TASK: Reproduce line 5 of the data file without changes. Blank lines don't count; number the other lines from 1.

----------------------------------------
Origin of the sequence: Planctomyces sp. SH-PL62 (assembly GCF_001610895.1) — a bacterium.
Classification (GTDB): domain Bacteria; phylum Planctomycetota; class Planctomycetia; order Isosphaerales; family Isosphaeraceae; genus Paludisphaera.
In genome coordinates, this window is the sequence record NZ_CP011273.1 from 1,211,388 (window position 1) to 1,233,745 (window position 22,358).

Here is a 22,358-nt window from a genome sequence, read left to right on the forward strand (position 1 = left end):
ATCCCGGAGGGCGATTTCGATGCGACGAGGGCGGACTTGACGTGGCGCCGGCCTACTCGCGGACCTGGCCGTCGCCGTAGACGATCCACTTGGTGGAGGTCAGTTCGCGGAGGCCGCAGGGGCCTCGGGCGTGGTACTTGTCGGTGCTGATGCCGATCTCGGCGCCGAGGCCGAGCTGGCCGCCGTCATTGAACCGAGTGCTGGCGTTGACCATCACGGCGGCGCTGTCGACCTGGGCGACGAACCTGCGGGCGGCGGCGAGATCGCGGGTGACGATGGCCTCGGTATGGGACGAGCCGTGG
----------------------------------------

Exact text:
ATCCCGGAGGGCGATTTCGATGCGACGAGGGCGGACTTGACGTGGCGCCGGCCTACTCGCGGACCTGGCCGTCGCCGTAGACGATCCACTTGGTGGAGGTCAGTTCGCGGAGGCCGCAGGGGCCTCGGGCGTGGTACTTGTCGGTGCTGATGCCGATCTCGGCGCCGAGGCCGAGCTGGCCGCCGTCATTGAACCGAGTGCTGGCGTTGACCATCACGGCGGCGCTGTCGACCTGGGCGACGAACCTGCGGGCGGCGGCGAGATCGCGGGTGACGATGGCCTCGGTATGGGACGAGCCGTGG